Explaining to your boyfriend that you are attracted to girls or coming out to your parents that you are bi while being in a cishet relationship is nothing compared to bring your girlfriend or trans partner home for the holidays. Both are legitimate in their own ways, but the disconnect and miscommunication lies in pretending the two are the same, that all queer struggles are similar journeys. Bi-peoples struggles are legitimate. Their queer identity is legitimate. But to opt into conversations on experiences they may never face silences the stories of those actively undoing socialized ideas of gender, transphobia, and lesbian love.

Kate’s misstep, on top of this article, is likely the tweet accompanied with her piece that if you’re “dating someone queer, you’re in a queer relationship,” something many were quick to refute. There’s a huge level of comfort a cis-het relationship presents bi people. More likely than not, you will never face the same sort of discrimination lesbians or trans folks will feel when they are out with a partner. People smell it on you. It takes more than a haircut to be easily identifiable as gay and if you are in a cis-het relationship, people will leave it at that. They won’t make any jabs or weird jokes like trying to get your girlfriend and you to have a threesome or quips about your gender.

Almost none of the blame rests on Kate’s shoulders. Instead we should look at the publications greenlighting her piece and the discourse it causes. Though some have opened the floor for what could be a thought provoking and extremely progressive conversation in the thread on what queer relationships may look like, others have slammed the article, saying it is a “step back for the bi-community.” Pointing to the institutions feeding us narratives that do not move the conversation forward leaves us standing in the same place, either staying or pushing us back.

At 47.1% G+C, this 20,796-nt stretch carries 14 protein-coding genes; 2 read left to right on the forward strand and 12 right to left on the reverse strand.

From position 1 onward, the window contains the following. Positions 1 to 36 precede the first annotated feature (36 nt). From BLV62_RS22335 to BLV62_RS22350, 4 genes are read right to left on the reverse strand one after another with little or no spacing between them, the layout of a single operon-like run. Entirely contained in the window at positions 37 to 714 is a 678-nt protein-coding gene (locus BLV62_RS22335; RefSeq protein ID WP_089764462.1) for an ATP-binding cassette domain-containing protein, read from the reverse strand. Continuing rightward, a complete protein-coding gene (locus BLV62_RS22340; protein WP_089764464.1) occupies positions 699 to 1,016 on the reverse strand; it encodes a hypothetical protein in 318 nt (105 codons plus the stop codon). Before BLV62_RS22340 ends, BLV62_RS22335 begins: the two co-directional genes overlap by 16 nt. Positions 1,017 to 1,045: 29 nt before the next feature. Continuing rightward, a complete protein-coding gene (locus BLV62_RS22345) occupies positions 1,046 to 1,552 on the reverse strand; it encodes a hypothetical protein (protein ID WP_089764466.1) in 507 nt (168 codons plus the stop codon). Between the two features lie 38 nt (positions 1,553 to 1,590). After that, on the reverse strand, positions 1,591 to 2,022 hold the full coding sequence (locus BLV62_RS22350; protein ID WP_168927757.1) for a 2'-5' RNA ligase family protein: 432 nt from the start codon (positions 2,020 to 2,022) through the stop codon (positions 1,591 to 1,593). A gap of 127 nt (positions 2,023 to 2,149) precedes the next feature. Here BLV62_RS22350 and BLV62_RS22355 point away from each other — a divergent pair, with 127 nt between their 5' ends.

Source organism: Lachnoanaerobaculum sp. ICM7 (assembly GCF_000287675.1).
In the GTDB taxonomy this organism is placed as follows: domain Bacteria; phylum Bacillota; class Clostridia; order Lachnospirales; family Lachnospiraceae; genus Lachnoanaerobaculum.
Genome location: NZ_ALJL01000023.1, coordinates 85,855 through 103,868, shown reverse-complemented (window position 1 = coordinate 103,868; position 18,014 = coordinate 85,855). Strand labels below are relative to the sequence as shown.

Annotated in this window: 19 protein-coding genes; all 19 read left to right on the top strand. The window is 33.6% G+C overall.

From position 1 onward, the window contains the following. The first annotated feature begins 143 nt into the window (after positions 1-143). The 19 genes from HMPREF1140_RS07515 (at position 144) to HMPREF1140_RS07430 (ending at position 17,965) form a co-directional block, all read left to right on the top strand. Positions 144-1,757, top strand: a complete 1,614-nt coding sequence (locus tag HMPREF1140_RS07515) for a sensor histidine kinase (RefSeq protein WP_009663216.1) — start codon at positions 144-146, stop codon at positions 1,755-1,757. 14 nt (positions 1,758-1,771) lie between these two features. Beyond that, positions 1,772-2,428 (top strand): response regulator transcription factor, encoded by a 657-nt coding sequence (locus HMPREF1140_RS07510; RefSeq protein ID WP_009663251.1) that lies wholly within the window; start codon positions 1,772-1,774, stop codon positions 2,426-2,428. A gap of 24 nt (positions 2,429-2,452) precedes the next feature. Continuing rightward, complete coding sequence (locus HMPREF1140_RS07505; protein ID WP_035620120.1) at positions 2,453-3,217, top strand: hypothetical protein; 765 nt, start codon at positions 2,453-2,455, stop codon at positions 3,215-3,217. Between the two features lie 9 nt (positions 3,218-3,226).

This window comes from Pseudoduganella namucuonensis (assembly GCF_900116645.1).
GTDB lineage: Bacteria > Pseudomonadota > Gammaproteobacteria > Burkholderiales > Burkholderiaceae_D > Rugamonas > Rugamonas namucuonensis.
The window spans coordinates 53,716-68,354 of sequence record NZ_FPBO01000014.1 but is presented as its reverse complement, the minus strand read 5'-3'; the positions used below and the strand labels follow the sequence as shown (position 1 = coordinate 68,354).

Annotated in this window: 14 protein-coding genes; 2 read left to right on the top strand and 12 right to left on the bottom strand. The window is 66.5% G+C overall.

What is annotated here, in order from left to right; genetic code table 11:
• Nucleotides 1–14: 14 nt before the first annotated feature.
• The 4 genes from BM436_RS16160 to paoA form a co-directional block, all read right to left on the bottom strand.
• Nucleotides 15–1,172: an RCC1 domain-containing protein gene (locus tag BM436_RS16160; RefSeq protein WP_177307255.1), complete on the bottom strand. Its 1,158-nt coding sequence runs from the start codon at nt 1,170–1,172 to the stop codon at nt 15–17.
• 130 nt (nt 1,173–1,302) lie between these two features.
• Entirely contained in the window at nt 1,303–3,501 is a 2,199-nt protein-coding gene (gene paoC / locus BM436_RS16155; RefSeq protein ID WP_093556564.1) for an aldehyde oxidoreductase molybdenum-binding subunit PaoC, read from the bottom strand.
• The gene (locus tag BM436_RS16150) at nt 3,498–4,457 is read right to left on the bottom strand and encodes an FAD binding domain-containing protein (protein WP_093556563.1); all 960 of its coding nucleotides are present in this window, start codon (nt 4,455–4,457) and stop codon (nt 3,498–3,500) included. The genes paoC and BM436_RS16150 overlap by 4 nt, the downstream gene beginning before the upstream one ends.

In this case, Xtra did nothing more than give a platform to someone knowing it would be of gain for them in the end.

Quite honestly, we all know why this article is floating around. Xtra most certainly published this to get hate clicks. As an established queer magazine with an audience deeply entrenched in the discourse, the editors knew what they were doing when they threw this author to the sharks but they did it anyway, stroking the flames of an already volatile fire. Driving conversations on queer culture, the people at the top were careless in how a piece like this may be misconstrued as anything other than someone extremely insecure about their queerness.

They threw someone finally confident in their identity to a willing crowd known for being biphobic without considering the consequences that would come with it.

These are incredibly intelligent people with years of journalism and queer writing under their belt who gave a fish to sharks saying “watch this girl write about her sensitivities and privilege so we get views while you rip her apart for her well-hearted intentions to connect with the LGBTQ community.”

Though comforting in their own ways, these pieces affirm to the wrong audience that queerness is a phase, that a haircut will solve it all and we can call it a day. I don’t care if you’re bisexual and you date a man. Hell, I don’t care if you’re bisexual and you never date a woman. You’re queer period. At the end of the day, you belong to this community and we should do everything to make you feel welcome because you are welcome. You are ours. All I ask is that you consider the protection your status provides when stacked up against others. It does not invalidate you to do so, it only mutes your ego and gives the floor to people who need it.